Peter Piper was born in Greenwich, London, and now lives in Glasgow with his wife, two sons and three guinea pigs. He works as a book seller in an indie book store.

My Book is his second book. His first book, A Grave Yard, was published in 2010 [link].

Link up!

I’d love a link to a website or an online book store. It makes the book more real to me. But never, ever, send me a link instead of the book information. I’m only going to click the link if I’m interested in the book already.

So, have you got a website? Is your book available via Amazon? Link to it. Give web addresses that go straight to your book so your reader doesn’t have to search for it.

Don’t attach the e-book

Please, don’t attach the e-book to your email. It embarrasses me. In case I decide I don’t want to read and review your book, what do I do? Delete your message? That means deleting your book. That’s not nice. I hate to throw books away, but you leave me no choice.

If I like the idea of the book, I will write back to you to ask for it. I promise.

Free books?

Don’t be tempted to think that book bloggers will accept just any free book. We love free books, but even if we like the idea of your book, we still need to make time to read it. Maybe we’re booked full for the next four months. Yes, many of us keep spreadsheets so we can keep track of the review books that we’re expecting or already have received.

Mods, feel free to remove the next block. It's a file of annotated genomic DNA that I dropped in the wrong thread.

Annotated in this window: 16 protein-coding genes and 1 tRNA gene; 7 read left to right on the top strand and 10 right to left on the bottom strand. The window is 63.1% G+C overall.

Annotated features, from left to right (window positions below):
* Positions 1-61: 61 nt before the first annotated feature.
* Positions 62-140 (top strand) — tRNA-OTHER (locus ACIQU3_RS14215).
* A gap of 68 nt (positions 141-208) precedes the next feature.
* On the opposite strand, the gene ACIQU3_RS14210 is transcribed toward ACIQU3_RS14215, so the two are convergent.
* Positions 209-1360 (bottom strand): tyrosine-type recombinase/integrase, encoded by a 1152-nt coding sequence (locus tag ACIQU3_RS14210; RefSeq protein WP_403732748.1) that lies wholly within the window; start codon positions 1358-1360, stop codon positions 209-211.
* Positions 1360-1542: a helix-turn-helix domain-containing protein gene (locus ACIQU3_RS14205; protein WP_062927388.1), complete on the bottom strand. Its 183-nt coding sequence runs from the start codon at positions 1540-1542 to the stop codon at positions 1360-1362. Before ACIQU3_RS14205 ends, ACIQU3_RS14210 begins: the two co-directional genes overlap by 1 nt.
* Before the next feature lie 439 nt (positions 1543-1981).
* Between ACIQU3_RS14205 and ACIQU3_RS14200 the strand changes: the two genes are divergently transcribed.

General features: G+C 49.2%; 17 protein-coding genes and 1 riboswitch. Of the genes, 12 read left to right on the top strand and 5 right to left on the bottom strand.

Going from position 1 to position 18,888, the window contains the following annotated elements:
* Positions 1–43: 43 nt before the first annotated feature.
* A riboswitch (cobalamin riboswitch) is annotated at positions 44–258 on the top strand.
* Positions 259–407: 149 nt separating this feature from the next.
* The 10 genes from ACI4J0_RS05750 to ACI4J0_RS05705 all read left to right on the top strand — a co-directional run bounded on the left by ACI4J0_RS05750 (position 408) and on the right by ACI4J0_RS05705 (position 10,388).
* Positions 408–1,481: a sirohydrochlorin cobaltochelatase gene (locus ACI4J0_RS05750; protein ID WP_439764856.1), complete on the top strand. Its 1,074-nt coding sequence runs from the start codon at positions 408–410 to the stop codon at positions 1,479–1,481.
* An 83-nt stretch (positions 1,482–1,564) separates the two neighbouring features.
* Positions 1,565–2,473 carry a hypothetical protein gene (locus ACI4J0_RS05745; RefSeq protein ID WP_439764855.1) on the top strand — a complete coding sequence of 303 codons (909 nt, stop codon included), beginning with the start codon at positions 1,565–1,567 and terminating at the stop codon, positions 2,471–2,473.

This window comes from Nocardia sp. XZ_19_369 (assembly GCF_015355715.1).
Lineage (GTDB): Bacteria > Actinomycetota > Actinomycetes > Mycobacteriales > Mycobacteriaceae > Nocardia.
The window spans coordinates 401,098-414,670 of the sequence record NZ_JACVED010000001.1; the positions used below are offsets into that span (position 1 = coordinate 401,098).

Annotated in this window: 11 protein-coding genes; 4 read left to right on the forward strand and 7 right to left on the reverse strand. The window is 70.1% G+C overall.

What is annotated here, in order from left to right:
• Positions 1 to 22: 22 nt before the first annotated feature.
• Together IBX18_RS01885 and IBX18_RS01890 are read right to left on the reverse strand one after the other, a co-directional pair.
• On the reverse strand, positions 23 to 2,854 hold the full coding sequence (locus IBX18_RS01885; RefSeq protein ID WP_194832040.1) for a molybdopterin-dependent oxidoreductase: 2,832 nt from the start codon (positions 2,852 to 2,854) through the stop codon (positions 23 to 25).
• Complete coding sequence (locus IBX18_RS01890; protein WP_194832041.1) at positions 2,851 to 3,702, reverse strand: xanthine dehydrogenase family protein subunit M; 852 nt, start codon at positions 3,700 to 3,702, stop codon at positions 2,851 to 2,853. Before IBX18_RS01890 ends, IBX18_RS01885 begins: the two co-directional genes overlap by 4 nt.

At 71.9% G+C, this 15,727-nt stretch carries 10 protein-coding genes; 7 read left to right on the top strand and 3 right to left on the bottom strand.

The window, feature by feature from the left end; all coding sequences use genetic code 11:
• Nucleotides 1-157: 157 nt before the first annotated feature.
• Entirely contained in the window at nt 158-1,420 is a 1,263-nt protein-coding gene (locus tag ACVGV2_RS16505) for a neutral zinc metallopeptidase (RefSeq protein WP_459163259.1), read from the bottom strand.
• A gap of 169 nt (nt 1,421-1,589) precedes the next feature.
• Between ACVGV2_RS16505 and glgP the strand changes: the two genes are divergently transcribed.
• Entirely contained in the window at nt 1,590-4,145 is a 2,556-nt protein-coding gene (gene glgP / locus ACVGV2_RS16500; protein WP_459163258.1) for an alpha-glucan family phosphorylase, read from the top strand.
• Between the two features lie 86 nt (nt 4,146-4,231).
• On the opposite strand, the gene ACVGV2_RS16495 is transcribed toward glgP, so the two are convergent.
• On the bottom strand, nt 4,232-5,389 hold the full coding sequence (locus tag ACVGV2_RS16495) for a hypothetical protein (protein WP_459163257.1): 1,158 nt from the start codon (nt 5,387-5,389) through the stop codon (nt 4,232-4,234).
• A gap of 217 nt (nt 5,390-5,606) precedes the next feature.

We read a lot of review books, but we also like to read some books that caught our interest, but that haven’t been offered to us for review (Jane Austen doesn’t seem to pitch to bloggers, and also, I really, really want to read that new book by my favorite author that I bought last week). Usually we have between 50 and many hundreds of unread books on our shelves. So, don’t be insulted if we say “no” on this occasion.

Proofread your email before sending it

You can’t wait to get the book out to reviewers, but please take a moment to check whether you’ve made any spelling errors or grammatical errors in your pitch. Otherwise, you’ll have me wondering, if you can’t write an error-free email, what will your book be like?

Selecting those bloggers

Often, it’s hard to know where to find bloggers that might be suitable for your book. If you find a blog that reviews similar kinds of books, check out their blogroll (if they have one, in the side bar) where there will be links to similar blogs. Or check out the comments on a particular review, those will be the people that are interested in that kind of book.

Also, make use of book blogger databases. They will list book bloggers willing to receive review copies, and will have a list of the genres they accept. Here are a few:

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Good luck with your new book!

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What other tips do YOU have for authors?

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*** Thanks to Shelleyrae of Book’d Out for her invaluable input to this post! ***